Strategy > Scope Selection
Selecting the scope for your service
The previous page dealt with the comparison between BPO and captive, external and internal. I am assuming for this page that the business area has been identified and either captive or outsourced shared services selected, at least as a solution to be tested. Here, I cover the definition of scope to be included. What set of activities might you include in an outsourced service? What set of activities, associated with the outsourced activities, may be impacted by the change? What is the scope of activities that should be included in the cost base in order to have a comprehensive before and after comparison?
The definition of scope is required in order to think through the service delivery model, for baselining the current state and it will later be included in documentation given to service providers to allow them to develop their proposals. It can be refined for each of the uses, but it is helpful to have a thorough base for development right from the start. Because one of the first uses of the scope definition is to allow collection of current state information, it is wise to make the initial boundaries quite broad avoiding multiple data collection exercises if possible.
In the early days of outsourcing, the services tended to cover simple, repetitive activities, low in importance to the client - the non-core activities. This model has long been considered too restrictive, with the coverage of services extended to include highly complex activities critical to the client company's operation.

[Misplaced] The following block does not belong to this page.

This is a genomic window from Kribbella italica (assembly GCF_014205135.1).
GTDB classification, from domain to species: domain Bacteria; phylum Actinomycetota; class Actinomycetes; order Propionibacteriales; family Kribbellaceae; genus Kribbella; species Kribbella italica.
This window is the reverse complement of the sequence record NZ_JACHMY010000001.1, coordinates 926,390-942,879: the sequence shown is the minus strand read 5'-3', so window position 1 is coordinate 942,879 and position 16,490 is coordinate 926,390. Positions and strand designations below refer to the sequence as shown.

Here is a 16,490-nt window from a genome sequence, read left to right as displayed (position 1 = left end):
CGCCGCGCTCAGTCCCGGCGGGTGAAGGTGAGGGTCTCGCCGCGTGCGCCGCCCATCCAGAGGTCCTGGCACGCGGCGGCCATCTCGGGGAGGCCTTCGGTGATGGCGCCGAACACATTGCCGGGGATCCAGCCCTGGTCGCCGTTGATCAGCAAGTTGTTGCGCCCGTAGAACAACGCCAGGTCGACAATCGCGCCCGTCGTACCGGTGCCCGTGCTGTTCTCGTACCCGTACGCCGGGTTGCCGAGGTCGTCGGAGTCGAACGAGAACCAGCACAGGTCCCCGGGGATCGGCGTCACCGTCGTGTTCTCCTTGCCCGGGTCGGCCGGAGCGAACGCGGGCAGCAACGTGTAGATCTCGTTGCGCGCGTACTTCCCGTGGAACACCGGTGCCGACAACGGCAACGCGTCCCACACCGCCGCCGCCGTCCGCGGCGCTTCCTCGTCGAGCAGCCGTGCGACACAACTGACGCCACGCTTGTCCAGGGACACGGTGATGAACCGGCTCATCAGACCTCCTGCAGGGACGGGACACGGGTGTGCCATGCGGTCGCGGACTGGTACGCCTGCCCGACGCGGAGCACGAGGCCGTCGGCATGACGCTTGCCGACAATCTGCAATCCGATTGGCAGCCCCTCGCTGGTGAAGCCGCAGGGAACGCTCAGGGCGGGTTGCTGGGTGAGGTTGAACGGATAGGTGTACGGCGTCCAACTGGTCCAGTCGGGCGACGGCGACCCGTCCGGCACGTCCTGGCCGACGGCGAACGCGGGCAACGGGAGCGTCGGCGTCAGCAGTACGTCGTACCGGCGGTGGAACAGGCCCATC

The characteristics of activities that will fit well into shared services are:
- Can be executed remotely. The interaction of the (rest of) the company with the services may be telephone, email, computer transaction, fax or even traditional mail but, in general, should not need face to face meetings.
- There is sufficient standardisation across the business to allow economies of scale in the service and avoid it being fragmented and inefficient.
- It is highly desirable that the activities put into shared services are measurable for both quantity and quality. Where the service is to be outsourced, this is needed to support the commercial arrangements; for a captive shared service, this is still important to avoid arguments about the effectiveness of the service centre and potentially charging out for services.
- Integration of the service with the rest of the company should not be too complex.
Undertaking a Scoping Exercise
You may well need to get sign-off from a variety of stakeholders on the scope. However, the best way to develop the initial scope definition is to run a workshop with 3 to 5 people who have both a good understanding of the current execution end to end, and are able to think beyond how the activity is done today. It is easier to work on an existing decomposition of activities that may have been done within the company previously or on a generic model for processes such as HR and Finance. Where an existing activity breakdown is unavailable, the team will need to undertake a process mapping exercise. Each of the activities can then be tested against criteria for inclusion.